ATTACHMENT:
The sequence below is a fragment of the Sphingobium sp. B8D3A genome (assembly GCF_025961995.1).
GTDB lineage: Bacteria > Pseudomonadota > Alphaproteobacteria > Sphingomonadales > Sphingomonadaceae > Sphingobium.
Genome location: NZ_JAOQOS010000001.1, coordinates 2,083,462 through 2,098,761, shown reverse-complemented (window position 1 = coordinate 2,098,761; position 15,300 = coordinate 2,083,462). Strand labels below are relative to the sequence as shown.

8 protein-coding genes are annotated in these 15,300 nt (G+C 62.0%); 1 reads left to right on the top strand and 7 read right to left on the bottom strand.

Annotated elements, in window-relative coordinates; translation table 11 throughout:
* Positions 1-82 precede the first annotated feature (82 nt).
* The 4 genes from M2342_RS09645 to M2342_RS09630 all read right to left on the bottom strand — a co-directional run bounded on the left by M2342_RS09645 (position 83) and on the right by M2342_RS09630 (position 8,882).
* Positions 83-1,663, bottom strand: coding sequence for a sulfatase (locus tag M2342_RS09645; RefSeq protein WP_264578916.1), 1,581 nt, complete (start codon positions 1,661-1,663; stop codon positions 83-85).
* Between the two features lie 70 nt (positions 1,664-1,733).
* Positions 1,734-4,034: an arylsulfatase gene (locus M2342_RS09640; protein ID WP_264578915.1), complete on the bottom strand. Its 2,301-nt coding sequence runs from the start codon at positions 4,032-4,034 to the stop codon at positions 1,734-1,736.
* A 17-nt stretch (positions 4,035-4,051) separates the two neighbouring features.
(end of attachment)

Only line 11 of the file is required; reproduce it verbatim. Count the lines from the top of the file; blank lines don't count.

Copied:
* A 17-nt stretch (positions 4,035-4,051) separates the two neighbouring features.